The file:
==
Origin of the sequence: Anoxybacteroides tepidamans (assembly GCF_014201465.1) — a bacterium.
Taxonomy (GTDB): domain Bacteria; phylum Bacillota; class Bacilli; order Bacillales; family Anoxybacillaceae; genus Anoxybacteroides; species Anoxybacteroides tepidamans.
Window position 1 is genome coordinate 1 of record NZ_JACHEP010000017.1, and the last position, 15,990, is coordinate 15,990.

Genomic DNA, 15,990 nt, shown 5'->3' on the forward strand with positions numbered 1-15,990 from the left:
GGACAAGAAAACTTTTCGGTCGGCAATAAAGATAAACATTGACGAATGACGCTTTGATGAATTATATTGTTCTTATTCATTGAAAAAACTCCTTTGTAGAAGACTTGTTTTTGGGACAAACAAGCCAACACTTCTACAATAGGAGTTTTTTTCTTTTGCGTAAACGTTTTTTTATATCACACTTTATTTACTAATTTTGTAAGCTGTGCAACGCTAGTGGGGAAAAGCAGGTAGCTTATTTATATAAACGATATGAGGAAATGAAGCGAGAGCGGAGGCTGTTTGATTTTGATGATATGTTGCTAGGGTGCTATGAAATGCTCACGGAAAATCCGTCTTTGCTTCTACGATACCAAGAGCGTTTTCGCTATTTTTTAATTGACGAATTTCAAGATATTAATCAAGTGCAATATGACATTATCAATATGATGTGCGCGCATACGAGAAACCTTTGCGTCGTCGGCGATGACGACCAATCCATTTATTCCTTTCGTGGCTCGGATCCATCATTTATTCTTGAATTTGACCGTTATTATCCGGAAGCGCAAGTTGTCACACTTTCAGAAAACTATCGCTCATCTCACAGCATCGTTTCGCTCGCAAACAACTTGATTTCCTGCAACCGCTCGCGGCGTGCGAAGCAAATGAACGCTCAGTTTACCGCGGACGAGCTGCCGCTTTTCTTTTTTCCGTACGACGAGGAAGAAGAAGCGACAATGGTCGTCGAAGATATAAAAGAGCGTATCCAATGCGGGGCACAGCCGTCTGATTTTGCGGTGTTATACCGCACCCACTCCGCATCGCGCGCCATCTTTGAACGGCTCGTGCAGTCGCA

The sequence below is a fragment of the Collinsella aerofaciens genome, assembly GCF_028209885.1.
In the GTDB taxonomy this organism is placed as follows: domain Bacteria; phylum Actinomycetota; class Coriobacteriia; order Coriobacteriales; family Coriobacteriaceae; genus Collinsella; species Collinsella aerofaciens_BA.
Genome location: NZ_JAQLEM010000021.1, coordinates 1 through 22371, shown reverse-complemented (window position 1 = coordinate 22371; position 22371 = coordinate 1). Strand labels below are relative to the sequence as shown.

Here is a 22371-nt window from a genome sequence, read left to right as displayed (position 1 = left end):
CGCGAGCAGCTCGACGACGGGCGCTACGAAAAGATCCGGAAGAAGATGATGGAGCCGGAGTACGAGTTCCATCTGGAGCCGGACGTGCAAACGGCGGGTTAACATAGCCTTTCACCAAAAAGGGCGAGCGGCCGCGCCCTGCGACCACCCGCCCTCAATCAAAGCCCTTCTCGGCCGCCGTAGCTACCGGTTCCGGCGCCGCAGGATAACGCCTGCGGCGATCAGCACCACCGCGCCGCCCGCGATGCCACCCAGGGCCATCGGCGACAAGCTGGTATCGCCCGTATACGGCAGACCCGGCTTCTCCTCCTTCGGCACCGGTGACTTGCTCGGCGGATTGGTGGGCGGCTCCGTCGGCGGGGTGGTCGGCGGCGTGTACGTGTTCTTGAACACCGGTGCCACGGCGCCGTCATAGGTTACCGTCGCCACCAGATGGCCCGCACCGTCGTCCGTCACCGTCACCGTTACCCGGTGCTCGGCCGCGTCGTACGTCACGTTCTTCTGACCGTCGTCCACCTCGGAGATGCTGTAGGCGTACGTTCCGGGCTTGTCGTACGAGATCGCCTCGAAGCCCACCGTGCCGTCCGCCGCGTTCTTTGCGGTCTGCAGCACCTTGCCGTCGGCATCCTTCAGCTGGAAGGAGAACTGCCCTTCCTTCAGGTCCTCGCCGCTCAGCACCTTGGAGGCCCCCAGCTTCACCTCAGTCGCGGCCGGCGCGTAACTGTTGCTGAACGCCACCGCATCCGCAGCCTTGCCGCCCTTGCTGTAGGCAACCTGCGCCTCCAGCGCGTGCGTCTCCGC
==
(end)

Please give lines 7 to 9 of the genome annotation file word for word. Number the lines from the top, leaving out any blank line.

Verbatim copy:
In the GTDB taxonomy this organism is placed as follows: domain Bacteria; phylum Actinomycetota; class Coriobacteriia; order Coriobacteriales; family Coriobacteriaceae; genus Collinsella; species Collinsella aerofaciens_BA.
Genome location: NZ_JAQLEM010000021.1, coordinates 1 through 22371, shown reverse-complemented (window position 1 = coordinate 22371; position 22371 = coordinate 1). Strand labels below are relative to the sequence as shown.

Here is a 22371-nt window from a genome sequence, read left to right as displayed (position 1 = left end):